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I suspect that's why all the later films refitted Godzilla as a campy hero.
It wasn't until the 5th movie in the series (and mid way thru it at that) where the big G ceased being villainous.
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Old 03-24-2012, 08:33 PM   #7
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Quote:
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The man-in-suit was more commonplace before the days of CGI becoming the norm. Ever see Alien? Another imposing antagonist that's essentially, yes, a man-in-suit.
Obviously, but there's an enormous difference in terms of execution. Ridley Scott did a fantastic job working with man-in-suit limitations (mostly by hiding it as much as possible), and his villain was supposed to be man-sized. Having what is very clearly a man in a rubber dinosaur costume walking past miniatures is disappointing.

Even for the time. I mean, the film was inspired by the American film The Beast From 20,000 Fathoms, but the filmmakers didn't have the resources to invest in stop-motion photography, and their window of opportunity to make the picture was already small. Godzilla's creation was Corman-esque, in that it's not worth marveling at the execution so much as the fact that they went ahead anyway. Bully for them, but the result is cheesy and distracting.
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Old 03-25-2012, 12:59 AM   #8
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The CGI Godzilla in the 98 version is beyond awful. I loved the man in the suit Godzilla from the original and from the sequels that followed.

With that in mind, as much as I love the 1954 version (and even like the Americanized one) I'm a bigger fan of King Kong (1933) and the modern day monster films The Host and Cloverfield. Granted though without King Kong or Godzilla The Host and Cloverfield wouldn't even exist.
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Old 03-25-2012, 08:32 AM   #9
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Originally Posted by Dead & Messed Up View Post
Obviously, but there's an enormous difference in terms of execution. Ridley Scott did a fantastic job working with man-in-suit limitations (mostly by hiding it as much as possible), and his villain was supposed to be man-sized. Having what is very clearly a man in a rubber dinosaur costume walking past miniatures is disappointing.

Even for the time. I mean, the film was inspired by the American film The Beast From 20,000 Fathoms, but the filmmakers didn't have the resources to invest in stop-motion photography, and their window of opportunity to make the picture was already small. Godzilla's creation was Corman-esque, in that it's not worth marveling at the execution so much as the fact that they went ahead anyway. Bully for them, but the result is cheesy and distracting.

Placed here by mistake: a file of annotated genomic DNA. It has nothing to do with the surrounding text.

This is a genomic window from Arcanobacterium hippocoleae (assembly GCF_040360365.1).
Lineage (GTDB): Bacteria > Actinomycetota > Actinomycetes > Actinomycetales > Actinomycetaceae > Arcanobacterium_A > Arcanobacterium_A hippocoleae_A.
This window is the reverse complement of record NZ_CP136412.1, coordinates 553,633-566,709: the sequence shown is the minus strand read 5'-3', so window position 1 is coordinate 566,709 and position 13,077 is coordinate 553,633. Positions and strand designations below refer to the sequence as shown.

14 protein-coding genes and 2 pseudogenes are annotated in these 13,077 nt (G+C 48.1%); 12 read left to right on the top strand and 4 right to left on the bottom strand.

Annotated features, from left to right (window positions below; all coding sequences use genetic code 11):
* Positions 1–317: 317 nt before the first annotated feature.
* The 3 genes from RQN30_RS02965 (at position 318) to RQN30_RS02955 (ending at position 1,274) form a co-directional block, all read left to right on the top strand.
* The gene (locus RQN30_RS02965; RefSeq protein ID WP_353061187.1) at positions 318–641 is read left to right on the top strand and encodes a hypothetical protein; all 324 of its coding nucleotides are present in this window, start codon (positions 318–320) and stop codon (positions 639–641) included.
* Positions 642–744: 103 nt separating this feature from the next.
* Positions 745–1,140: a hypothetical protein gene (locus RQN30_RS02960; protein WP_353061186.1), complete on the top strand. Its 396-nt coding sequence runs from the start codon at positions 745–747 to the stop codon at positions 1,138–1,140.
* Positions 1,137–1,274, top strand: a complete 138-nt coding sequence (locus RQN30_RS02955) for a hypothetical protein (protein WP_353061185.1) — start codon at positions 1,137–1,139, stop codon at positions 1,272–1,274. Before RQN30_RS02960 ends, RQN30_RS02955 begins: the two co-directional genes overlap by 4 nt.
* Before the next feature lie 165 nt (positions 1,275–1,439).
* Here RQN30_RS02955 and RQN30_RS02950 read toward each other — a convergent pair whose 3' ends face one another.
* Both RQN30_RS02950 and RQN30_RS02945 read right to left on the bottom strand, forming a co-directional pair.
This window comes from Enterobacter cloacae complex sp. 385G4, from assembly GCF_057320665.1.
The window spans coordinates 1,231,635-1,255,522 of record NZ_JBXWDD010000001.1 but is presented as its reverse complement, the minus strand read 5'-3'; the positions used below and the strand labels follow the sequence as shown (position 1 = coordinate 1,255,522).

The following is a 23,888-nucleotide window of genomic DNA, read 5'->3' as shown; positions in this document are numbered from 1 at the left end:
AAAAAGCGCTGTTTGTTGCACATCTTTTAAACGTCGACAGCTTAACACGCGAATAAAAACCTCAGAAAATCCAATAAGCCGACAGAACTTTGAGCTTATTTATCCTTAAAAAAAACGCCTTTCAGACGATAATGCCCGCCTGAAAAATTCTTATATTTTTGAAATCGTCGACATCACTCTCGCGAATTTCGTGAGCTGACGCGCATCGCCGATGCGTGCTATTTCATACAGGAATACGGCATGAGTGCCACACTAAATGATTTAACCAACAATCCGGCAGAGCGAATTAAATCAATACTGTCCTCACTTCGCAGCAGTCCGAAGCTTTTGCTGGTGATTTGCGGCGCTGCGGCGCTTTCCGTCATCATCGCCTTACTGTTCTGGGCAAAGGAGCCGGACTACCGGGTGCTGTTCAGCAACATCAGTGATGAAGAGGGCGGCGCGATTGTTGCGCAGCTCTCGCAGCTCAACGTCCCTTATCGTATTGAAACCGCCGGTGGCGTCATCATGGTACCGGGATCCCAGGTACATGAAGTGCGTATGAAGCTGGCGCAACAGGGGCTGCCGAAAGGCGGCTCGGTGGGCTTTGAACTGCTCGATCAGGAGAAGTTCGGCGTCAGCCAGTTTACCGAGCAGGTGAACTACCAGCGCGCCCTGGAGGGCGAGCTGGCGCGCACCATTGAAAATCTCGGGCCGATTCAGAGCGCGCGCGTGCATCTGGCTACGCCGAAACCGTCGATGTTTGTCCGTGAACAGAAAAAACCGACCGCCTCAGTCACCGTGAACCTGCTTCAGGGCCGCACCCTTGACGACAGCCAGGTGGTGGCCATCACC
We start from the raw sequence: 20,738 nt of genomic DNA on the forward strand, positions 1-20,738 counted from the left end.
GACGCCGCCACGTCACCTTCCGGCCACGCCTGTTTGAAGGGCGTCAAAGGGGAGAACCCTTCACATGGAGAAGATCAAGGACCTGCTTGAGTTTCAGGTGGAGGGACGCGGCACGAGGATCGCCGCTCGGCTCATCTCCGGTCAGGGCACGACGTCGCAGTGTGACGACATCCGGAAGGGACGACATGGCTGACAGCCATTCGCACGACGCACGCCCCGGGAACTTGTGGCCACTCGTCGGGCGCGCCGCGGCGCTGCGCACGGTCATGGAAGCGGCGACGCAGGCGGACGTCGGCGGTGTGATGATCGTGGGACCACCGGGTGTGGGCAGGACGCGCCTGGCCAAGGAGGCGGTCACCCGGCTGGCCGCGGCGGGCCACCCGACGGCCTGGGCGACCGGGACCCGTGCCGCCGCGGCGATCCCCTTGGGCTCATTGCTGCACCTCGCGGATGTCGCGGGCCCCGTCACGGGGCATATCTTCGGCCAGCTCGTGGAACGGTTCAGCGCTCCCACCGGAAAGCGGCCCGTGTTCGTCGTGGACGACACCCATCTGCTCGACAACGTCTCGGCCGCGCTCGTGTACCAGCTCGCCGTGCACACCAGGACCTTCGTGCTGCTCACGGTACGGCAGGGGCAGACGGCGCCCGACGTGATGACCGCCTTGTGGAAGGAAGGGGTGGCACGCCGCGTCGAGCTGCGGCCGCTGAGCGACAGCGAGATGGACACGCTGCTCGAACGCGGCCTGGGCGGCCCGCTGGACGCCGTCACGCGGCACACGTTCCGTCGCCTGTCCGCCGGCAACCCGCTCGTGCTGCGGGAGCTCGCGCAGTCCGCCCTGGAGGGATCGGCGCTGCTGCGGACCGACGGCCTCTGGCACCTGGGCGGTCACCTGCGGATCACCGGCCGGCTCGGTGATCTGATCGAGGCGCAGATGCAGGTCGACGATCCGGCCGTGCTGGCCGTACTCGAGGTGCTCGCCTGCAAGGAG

Contrary to popular belief, suitmation (a process more or less perfected during this era) wasn't a clear science, and alot of what was seen in Gojira/Godzilla was extremely experimental. Right down to the man-in-suit walking past miniatures, and evoking a sense of size and power.

Later films, involving the man-in-suit as an antagonist, undoubtedly enjoyed the luxury of seeing what worked best, and what could possibly work better. Godzilla, on the other hand, was clearly a empirical work in progress, and one that not only turned out to be a financial success in both the east and the west (thanks to some smart editing that made it more americanized for western audiences), but also a film that clearly endured and kickstarted an entire genre.

Where Beast from 20,000 Fathoms had the time along with animation, Honda had to work within the confines of what he was dealt, and I doubt any majority of giant monster fans, or film fans in general to be perfectly honest, would say Beast is the superior film. Despite the so-called distracting cheese.
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Old 03-25-2012, 10:30 AM   #10
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I've gotta agree with Godzilla King of Monters on this one. The man in suit practice is what it is. Honda did incredibly well with his limited resources. I didn't find it distracting at all, as it was what I was expecting from the get go. I'm also a lot more impressed by what film makers are able to accomplish despite their limitations, than what someone can produce by throwing more money at the problem. The 98 Godzilla is laughable compared to the 54 rubber suit one, and I find the CGI a lot more distracting. I was not aware of the The Beast of 20,000 Fathoms so can't comment on the so-called superiority of it's stop motion animation. Special effects were at a primitive stage at this point though and film makers had to take risks to find out what worked best. Sometimes these risks worked, other times they didn't. Given the legacy of 1954 Godzilla, I'd say it was a success. Especially since it's actually a top notch film a side from the special effects with great story, character's and social critique giving it depth and purpose.